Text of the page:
Who brought this subject up?  Was it Jared Diamond in 2004 with his best selling book after the successful Guns, Germs, and Steel?  Probably.  Since then, as in circa September 2007, I have been a reluctant (because I am earnest optimist) believer that systemic failure was at least possible. By dint of some ameliorative action we could  have politically addressed some of the consequences of that unhappy fate but to some degree we have known the future would not be an unalloyed success.  Progress was not going to be for everybody.  It was not a completely zero sum game, events were too complicated for that, but in a real sense, the overpopulated resource constrained world was starting to play musical chairs for keeps. We watched the World Trade Center Towers fall and felt it was possible that the whole modernity project could sputter and fail like a high performance car that had not been properly maintained.  So around 2005 it seemed the Zeitgeist had found its new metamorphosis and there sprang into the developing internet blogosphere the peak resource, peak oil, and financial system destruction acolytes.
     They have all been around at least 10 years maintaining that the collapse of civilization and the world financial system is happening--soon. Just around the corner.  Once you get into this sub-culture you wonder how prevalent the thinking is.  In my everyday life as a dentist in a southern defense industry town, I note that very few of my neighbors,  friends, extended acquaintances and even my family for that matter are particularly worried about the collapse of western civilization.  I detect no worry that the Big Short redux could claim their bank account or that the electricity grid could sputter and just go out.  The idea of no oil in gas stations seems farfetched. They don't worry about nuclear storage issues at our local TVA reactor.  Obviously Rome was a Western civilization that collapsed some 1800 years ago but the concern that it is our "turn" to collapse is never mentioned in polite company.  It's true that we Alabamians are a little slow to recognize and adopt the new, new thing.  We have a certain protective religious conservatism that is not in a hurry to change.  We are so-called "late adopters".
    In truth I have a pretty big bone to pick with my fellow southerners as they have been foolish supporters of policies that have only further emasculated, enslaved, and undermined what they say they hold dear.  They have been big time warmongers, demonstrating their US patriotism by supporting a plethora of military interventions both unhelpful and unnecessary.  Southerners don't mind fighting and prefer to demonstrate their patriotism by being willing to support the cause of freedom.  Whether it actually creates any freedom is an uncomfortable question.  I don't really detect any angst or chagrin about the results of our "good intentions" in Afghanistan or Iraq. Perhaps they thought the wogs deserved it.   Now personally I think they have been played the fool--sending our young and marginally employed to wars and police actions of dubious merit but they are proud of this sacrifice and don't want to hear it impugned.  As payback they kind of expect to be left alone to go to church and watch NASCAR.  They don't like being told they have to hire the transgendered, put illegal Mexican children in their schools, and rehabilitate criminals.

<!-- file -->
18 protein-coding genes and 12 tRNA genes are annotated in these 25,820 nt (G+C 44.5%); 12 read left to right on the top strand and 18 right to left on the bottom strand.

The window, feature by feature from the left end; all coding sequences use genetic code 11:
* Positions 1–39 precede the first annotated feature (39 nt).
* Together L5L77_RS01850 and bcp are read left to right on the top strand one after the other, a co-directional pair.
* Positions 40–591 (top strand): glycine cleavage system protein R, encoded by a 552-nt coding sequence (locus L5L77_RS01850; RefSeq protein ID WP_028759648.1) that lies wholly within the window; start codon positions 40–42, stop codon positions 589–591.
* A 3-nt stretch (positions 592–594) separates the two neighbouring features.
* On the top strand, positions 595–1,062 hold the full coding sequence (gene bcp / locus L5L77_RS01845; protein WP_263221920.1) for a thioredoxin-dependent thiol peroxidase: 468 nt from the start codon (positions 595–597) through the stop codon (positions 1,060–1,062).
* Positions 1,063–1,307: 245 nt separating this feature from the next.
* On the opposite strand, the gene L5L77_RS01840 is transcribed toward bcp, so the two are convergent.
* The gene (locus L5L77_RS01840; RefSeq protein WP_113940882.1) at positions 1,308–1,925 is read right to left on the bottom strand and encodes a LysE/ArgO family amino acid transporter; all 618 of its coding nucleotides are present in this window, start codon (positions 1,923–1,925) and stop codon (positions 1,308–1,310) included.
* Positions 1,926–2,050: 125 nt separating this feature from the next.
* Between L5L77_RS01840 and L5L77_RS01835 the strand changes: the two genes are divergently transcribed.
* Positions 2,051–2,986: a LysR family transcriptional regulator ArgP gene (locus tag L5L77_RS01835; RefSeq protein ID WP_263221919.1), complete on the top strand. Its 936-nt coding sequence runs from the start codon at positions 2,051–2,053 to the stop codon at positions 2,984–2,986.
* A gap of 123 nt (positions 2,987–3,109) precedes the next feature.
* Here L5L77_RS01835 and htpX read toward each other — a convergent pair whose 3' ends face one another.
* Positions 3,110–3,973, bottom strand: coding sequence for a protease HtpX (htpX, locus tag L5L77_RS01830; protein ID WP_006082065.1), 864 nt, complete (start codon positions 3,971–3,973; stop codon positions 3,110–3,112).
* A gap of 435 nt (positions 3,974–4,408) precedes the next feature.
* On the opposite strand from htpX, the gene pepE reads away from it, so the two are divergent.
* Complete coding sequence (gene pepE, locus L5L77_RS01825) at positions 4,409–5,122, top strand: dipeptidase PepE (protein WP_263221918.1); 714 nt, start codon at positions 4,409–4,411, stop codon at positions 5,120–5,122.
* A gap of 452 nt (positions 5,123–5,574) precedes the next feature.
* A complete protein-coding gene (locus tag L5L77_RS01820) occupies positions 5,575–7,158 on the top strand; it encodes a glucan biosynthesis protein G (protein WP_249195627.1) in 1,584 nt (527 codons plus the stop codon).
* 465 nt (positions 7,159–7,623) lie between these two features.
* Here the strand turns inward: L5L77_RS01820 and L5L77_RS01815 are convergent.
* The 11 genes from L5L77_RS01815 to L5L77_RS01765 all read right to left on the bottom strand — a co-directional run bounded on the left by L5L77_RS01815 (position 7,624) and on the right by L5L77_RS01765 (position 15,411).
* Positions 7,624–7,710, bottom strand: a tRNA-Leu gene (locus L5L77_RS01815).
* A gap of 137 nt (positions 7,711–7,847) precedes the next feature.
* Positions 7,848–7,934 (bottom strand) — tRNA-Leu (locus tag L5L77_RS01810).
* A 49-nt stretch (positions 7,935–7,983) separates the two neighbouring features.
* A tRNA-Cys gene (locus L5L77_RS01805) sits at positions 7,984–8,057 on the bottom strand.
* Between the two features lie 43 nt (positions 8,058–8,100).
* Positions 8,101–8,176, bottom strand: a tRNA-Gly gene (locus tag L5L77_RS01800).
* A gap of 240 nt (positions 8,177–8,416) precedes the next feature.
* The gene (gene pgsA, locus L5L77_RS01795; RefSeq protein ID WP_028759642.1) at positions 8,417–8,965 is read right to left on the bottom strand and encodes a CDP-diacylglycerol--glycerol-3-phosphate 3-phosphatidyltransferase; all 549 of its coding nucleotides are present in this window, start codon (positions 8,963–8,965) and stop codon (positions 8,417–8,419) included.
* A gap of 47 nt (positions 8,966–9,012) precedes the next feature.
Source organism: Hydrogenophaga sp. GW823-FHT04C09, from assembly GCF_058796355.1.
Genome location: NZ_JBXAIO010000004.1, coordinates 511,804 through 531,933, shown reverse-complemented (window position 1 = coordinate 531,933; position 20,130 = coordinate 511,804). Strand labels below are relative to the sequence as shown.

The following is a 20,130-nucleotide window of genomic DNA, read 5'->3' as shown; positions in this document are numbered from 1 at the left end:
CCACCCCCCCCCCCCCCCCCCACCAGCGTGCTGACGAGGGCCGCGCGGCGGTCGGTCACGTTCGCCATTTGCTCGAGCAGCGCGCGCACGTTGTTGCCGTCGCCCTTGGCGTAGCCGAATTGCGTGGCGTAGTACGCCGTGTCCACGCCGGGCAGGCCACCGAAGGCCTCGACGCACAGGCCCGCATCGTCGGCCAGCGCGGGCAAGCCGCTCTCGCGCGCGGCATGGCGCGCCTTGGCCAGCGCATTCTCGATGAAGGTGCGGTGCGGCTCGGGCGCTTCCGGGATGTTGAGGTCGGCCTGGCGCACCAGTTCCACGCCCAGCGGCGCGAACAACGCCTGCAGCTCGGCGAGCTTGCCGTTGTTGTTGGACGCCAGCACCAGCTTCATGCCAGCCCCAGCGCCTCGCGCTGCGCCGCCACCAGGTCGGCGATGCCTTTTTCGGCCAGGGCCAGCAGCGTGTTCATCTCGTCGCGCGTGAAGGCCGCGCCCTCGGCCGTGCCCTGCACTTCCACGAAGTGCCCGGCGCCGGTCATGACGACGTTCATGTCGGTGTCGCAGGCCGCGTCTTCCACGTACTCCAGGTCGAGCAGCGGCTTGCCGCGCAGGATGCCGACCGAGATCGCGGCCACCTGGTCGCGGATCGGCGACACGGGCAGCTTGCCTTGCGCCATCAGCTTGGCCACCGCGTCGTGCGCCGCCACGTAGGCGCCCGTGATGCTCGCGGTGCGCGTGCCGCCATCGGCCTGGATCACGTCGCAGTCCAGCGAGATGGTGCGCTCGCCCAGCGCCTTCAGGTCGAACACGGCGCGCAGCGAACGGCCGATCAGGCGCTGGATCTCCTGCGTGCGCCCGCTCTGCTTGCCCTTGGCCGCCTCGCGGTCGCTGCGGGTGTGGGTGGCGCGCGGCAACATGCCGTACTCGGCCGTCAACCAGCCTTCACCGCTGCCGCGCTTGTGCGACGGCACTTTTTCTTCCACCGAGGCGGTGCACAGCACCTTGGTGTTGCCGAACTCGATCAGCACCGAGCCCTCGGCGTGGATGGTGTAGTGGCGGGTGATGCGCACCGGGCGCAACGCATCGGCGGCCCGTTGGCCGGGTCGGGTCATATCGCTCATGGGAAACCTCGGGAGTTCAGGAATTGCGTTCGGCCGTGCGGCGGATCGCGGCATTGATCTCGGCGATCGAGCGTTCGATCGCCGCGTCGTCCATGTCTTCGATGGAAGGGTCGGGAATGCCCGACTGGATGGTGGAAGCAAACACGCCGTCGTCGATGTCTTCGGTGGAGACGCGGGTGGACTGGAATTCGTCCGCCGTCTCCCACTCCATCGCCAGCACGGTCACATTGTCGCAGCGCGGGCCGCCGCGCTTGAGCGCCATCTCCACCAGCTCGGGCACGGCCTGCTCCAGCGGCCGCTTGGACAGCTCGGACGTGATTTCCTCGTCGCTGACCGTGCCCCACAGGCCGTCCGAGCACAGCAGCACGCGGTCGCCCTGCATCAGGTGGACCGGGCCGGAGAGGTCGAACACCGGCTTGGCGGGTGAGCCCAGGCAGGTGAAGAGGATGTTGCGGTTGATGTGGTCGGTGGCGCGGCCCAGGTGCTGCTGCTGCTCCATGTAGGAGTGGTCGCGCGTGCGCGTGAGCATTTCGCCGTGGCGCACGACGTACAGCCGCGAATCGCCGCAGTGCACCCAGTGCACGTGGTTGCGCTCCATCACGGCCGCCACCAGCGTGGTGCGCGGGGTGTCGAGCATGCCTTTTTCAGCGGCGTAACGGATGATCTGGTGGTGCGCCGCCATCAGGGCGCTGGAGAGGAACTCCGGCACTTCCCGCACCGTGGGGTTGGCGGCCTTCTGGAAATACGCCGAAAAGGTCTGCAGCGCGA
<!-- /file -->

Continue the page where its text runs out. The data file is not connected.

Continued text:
And my town has benefited mightily from the wars abroad.  My representative thinks it's the greatest thing ever to cut the rest of the federal budget to give the DOD more money to "keep us safe".  More drones, more helicopters, more missiles--good.  More jobs.  I must confess that it has supported my business, teeth need fixing and having good insurance helps those employed to get treatment.  So if you talk to my mayor he will highlight how we recently have located a Polaris ATV manufacturing facility and a Remington gun plant here.  More good jobs.  Things are coming up roses here.  I have even heard that the Arsenal is planning to bring the FBI training facility here that would consist of 2,000-4,000 new jobs.  War and security are making us rich.  In truth we have other high tech businesses like NASA, Adtran, Intergraph,  and Hudson Alpha genomic research.   Where is the collapse in all this good news?
     They say that pride goeth before a fall and I suppose that we are proud of the concatenation of circumstances that has put us in the modern catbird seat.  Ten years ago my office was downtown surrounded by Housing Authority low cost apartments but they have all been razed--new apartments renting for $1200/month are going up downtown with new restaurants and the like.  Young people are moving in.  How do they afford these rents?  I have no idea.  The restaurants are packed.  Everybody has money it seems.  Where does it come from?  The government? Parents? I can't tell you the number of military retirees that settle here because we have a commissary and a veterans hospital.  I played in a charity golf tourney that raised $25,000 and when I parked I couldn't believe all the new SUV's with disabled vet plates or stickers on their windshield detailing their branch of service.  What I am suggesting is that the idea of collapse is just so obviously wrong for those of us situated in Fortunes good graces.